Become a member of BioTechniques (it's free!) and receive the latest news in the life sciences, member-exclusives and 10% off BioTechniques article processing fees

The complete human genome sequence – a tale of a technical arms race

Written by Francesca Lake (Editor-in-Chief)

Human genome sequence DNA strands and X chromosomes

Finally, new technology has allowed researchers to complete the human genome sequence – apart from for the pesky Y chromosome.

The first draft of the human genome sequence was published in 2001, revolutionizing genomics. Since then, technological advances have improved its resolution. However, the most recent version, GRCh38.p13 – used as a reference since 2013 and patched in 2019 – has still been missing 8% of the sequence owing to difficulties sequencing heterochromatin and other complicated sections.

Now, a new (as-yet un-peer-reviewed) preprint from the Telomere-to-Telomere (T2T) Consortium has announced the addition of 200 million DNA base pairs and 115 protein-coding genes to the human genome sequence, bringing the totals up to 3.05 billion base pairs (a 4.5% increase) and 19,969 protein-coding genes (a 0.4% increase), and correcting some errors.

The T2T Consortium was set up by corresponding authors Karen Miga (University of California Santa Cruz, CA, USA), Adam Phillippy (National Human Genome Research Institute, MD, USA) and Evan E Eichler (University of Washington School of Medicine, WA, USA), following their intrigue over the “unmappable” centromere regions.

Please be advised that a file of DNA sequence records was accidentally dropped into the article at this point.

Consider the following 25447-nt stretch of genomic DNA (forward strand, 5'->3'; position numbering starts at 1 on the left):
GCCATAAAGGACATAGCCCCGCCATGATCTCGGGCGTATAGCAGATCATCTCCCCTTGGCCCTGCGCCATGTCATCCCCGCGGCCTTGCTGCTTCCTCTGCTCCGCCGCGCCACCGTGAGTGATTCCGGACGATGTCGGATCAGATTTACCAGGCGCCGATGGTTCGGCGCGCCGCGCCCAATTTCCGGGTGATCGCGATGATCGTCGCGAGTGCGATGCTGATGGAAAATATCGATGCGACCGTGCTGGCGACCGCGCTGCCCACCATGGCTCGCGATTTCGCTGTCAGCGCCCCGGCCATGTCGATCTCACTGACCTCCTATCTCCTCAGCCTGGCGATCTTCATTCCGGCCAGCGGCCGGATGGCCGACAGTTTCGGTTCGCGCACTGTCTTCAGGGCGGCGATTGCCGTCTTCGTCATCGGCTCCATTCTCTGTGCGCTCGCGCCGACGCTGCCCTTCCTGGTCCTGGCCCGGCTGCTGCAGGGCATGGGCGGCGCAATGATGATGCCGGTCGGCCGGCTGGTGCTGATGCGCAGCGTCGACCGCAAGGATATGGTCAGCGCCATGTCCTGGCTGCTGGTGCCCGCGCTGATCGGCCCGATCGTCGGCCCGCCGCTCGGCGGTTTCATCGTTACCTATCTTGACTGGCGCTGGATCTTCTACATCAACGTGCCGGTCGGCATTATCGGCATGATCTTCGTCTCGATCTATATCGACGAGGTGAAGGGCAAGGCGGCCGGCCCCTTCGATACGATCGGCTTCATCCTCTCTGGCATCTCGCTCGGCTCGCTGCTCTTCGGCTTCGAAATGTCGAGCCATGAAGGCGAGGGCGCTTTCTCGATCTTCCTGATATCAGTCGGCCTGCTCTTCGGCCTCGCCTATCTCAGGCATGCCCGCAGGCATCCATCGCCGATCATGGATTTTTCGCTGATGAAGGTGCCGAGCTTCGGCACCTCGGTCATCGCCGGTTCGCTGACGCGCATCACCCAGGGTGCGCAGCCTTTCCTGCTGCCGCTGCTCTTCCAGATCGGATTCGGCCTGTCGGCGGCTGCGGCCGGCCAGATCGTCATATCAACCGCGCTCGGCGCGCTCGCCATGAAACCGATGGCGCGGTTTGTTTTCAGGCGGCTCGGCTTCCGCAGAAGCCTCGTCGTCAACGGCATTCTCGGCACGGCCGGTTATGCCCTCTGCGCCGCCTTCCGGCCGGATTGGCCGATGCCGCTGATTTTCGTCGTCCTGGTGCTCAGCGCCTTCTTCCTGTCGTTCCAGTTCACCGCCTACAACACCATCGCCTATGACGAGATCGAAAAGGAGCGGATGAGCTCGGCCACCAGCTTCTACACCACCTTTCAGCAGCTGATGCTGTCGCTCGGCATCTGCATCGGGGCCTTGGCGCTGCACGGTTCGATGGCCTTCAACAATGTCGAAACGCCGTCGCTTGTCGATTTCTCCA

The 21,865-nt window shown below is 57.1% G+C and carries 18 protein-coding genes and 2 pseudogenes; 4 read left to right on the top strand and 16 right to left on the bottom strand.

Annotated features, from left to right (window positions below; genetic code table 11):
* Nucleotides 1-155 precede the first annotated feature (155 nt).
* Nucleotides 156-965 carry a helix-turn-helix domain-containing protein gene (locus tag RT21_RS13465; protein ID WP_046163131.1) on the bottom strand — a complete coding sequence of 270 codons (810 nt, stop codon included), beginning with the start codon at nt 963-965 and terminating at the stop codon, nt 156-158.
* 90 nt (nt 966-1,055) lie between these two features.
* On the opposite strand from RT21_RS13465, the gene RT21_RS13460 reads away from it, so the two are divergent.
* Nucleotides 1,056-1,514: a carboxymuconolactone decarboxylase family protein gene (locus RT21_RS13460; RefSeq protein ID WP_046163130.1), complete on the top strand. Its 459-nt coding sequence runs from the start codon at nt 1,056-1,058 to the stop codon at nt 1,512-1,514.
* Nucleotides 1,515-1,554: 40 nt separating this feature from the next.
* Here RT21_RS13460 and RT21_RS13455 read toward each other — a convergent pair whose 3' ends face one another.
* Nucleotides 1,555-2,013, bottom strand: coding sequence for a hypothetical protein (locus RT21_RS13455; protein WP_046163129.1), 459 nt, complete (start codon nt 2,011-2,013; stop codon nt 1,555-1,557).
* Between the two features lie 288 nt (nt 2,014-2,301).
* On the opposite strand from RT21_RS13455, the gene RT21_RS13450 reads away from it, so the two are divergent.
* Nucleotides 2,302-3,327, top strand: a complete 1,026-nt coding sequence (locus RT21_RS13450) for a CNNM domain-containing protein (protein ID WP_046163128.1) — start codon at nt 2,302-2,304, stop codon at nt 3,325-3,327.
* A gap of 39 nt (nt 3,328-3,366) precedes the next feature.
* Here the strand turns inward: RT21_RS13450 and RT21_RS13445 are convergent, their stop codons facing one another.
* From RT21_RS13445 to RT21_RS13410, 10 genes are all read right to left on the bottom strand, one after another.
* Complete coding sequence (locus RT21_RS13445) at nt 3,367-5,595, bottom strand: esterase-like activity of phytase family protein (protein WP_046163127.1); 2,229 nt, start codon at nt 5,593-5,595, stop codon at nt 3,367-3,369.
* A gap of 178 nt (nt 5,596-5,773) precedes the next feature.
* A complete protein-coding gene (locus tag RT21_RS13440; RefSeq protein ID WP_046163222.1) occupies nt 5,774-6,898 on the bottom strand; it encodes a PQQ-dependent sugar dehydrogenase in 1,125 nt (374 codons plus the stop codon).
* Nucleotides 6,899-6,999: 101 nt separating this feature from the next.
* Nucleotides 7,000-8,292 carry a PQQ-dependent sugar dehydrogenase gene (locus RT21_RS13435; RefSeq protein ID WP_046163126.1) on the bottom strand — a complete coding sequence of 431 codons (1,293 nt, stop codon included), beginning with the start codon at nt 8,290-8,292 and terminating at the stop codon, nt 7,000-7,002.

3D genomic structure of DNA strandsWhen does a human look like a fly?

The new classification system – likened to Dmitri Mendeleev’s ubiquitously known periodic table – has recently been published in Science. The system classifies the 3D genomic structure of organisms across the tree of life. 


The new sequence – named T2T-CHM13 – was made possible through combining the advantages of new, competing long-read technologies from Pacific Biosciences (CA, USA) and Oxford Nanopore (UK), which increased the length of DNA accurately scannable at one time from a few hundred base pairs to 20,000. The longer pieces are – like a child’s jigsaw with larger pieces – much easier to put together correctly.

The team used a cell line derived from a hydatidiform mole – the result of the insemination of an egg with no nucleus – meaning they could avoid the problem of needing to distinguish chromosomes from two different people. However, the sperm cell used carried an X chromosome, meaning the new sequence does not cover the Y chromosome.

The team also estimates that owing to challenges such as those intrinsic to passaged cell lines and some problematic areas of the genome where quality checks were difficult, approximately 0.3% of the T2T-CHM13 sequence could contain errors.

The team is now working on the Y chromosome and also plans to sequence a genome containing chromosomes from two parents. The T2T Consortium has also teamed up with the Human Pangenome Reference Consortium in a bid to sequence over 300 genomes from across the globe over the next 3 years.